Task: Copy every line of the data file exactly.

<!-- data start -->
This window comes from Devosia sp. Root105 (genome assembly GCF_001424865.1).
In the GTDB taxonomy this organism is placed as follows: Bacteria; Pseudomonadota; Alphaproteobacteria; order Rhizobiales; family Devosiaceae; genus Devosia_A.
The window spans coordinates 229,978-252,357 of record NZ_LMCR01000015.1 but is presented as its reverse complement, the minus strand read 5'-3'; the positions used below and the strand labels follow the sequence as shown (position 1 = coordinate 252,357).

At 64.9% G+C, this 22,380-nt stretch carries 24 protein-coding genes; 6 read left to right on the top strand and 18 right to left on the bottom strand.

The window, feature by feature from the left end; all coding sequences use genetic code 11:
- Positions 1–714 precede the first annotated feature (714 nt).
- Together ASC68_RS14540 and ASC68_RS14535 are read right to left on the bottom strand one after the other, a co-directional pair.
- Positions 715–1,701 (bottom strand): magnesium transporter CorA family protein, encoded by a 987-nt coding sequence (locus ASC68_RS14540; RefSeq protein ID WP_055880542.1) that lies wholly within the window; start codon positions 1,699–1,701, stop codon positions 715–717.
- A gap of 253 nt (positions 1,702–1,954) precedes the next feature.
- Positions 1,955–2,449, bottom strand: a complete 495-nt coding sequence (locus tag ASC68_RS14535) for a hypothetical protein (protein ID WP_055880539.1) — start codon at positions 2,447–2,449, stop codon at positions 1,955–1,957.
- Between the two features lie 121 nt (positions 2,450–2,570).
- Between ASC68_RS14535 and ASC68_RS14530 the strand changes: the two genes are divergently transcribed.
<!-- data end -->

This window comes from Devosia sp. Root105 (genome assembly GCF_001424865.1).
In the GTDB taxonomy this organism is placed as follows: Bacteria; Pseudomonadota; Alphaproteobacteria; order Rhizobiales; family Devosiaceae; genus Devosia_A.
The window spans coordinates 229,978-252,357 of record NZ_LMCR01000015.1 but is presented as its reverse complement, the minus strand read 5'-3'; the positions used below and the strand labels follow the sequence as shown (position 1 = coordinate 252,357).

At 64.9% G+C, this 22,380-nt stretch carries 24 protein-coding genes; 6 read left to right on the top strand and 18 right to left on the bottom strand.

The window, feature by feature from the left end; all coding sequences use genetic code 11:
- Positions 1–714 precede the first annotated feature (714 nt).
- Together ASC68_RS14540 and ASC68_RS14535 are read right to left on the bottom strand one after the other, a co-directional pair.
- Positions 715–1,701 (bottom strand): magnesium transporter CorA family protein, encoded by a 987-nt coding sequence (locus ASC68_RS14540; RefSeq protein ID WP_055880542.1) that lies wholly within the window; start codon positions 1,699–1,701, stop codon positions 715–717.
- A gap of 253 nt (positions 1,702–1,954) precedes the next feature.
- Positions 1,955–2,449, bottom strand: a complete 495-nt coding sequence (locus tag ASC68_RS14535) for a hypothetical protein (protein ID WP_055880539.1) — start codon at positions 2,447–2,449, stop codon at positions 1,955–1,957.
- Between the two features lie 121 nt (positions 2,450–2,570).
- Between ASC68_RS14535 and ASC68_RS14530 the strand changes: the two genes are divergently transcribed.